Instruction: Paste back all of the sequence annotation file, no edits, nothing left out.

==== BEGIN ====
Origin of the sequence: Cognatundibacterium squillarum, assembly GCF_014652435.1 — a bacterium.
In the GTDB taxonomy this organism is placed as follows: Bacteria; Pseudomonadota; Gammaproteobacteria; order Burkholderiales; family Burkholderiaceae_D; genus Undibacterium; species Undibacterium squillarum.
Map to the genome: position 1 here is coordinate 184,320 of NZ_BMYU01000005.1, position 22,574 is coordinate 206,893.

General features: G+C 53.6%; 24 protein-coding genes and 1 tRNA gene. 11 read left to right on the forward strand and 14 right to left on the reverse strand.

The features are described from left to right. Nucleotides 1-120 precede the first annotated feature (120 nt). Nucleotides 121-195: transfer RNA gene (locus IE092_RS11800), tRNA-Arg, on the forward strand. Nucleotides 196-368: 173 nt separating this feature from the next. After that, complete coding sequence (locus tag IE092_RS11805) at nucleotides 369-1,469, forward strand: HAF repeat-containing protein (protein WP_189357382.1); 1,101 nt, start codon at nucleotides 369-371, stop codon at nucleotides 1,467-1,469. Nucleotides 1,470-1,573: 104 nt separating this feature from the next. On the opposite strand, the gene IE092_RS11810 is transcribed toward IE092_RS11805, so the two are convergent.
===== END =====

Origin of the sequence: Cognatundibacterium squillarum, assembly GCF_014652435.1 — a bacterium.
In the GTDB taxonomy this organism is placed as follows: Bacteria; Pseudomonadota; Gammaproteobacteria; order Burkholderiales; family Burkholderiaceae_D; genus Undibacterium; species Undibacterium squillarum.
Map to the genome: position 1 here is coordinate 184,320 of NZ_BMYU01000005.1, position 22,574 is coordinate 206,893.

General features: G+C 53.6%; 24 protein-coding genes and 1 tRNA gene. 11 read left to right on the forward strand and 14 right to left on the reverse strand.

The features are described from left to right. Nucleotides 1-120 precede the first annotated feature (120 nt). Nucleotides 121-195: transfer RNA gene (locus IE092_RS11800), tRNA-Arg, on the forward strand. Nucleotides 196-368: 173 nt separating this feature from the next. After that, complete coding sequence (locus tag IE092_RS11805) at nucleotides 369-1,469, forward strand: HAF repeat-containing protein (protein WP_189357382.1); 1,101 nt, start codon at nucleotides 369-371, stop codon at nucleotides 1,467-1,469. Nucleotides 1,470-1,573: 104 nt separating this feature from the next. On the opposite strand, the gene IE092_RS11810 is transcribed toward IE092_RS11805, so the two are convergent.